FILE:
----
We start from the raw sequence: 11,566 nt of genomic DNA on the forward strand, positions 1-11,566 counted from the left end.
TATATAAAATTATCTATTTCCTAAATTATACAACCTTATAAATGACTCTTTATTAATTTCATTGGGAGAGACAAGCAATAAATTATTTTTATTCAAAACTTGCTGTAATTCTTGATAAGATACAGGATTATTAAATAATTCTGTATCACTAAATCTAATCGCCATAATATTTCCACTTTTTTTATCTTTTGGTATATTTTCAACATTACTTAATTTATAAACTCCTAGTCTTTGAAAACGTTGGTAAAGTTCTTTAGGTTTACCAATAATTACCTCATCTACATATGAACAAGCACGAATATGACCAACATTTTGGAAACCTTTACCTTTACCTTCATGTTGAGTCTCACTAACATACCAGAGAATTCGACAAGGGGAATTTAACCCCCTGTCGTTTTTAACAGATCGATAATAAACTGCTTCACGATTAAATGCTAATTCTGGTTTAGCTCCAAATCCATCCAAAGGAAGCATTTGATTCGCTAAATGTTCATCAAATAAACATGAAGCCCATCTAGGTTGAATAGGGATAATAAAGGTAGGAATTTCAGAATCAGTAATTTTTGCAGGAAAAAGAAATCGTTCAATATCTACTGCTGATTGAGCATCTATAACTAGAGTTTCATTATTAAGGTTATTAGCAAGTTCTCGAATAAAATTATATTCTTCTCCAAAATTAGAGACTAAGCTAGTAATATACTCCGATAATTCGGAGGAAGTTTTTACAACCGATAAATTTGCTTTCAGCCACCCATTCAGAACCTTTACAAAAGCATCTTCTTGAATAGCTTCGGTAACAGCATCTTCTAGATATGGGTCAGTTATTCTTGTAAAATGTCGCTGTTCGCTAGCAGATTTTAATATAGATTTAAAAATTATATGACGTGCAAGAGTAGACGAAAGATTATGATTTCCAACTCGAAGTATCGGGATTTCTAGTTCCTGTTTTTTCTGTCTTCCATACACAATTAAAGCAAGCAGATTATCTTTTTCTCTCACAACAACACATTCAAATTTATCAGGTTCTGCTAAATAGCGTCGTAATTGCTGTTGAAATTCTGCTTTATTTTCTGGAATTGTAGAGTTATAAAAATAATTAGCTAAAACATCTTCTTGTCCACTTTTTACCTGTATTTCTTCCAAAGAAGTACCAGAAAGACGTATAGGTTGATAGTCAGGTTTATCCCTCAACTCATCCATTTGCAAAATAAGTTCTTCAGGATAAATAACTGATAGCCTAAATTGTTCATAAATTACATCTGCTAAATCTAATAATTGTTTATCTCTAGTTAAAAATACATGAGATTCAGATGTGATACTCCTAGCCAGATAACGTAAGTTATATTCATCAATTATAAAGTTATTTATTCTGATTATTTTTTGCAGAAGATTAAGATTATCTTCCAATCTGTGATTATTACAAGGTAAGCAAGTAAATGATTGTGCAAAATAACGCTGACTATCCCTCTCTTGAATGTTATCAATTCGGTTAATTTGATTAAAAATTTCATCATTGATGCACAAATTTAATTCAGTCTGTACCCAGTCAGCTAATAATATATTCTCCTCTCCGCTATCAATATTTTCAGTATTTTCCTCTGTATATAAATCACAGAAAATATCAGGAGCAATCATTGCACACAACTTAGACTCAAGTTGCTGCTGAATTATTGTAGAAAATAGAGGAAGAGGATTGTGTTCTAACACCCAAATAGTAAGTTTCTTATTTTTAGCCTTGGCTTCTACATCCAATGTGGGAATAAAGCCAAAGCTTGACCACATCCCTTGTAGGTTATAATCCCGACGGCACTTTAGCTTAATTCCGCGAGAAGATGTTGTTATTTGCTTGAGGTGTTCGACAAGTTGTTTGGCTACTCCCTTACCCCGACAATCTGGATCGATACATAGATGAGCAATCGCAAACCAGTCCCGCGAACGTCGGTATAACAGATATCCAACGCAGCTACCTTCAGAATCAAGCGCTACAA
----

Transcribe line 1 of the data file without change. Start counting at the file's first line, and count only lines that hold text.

We start from the raw sequence: 11,566 nt of genomic DNA on the forward strand, positions 1-11,566 counted from the left end.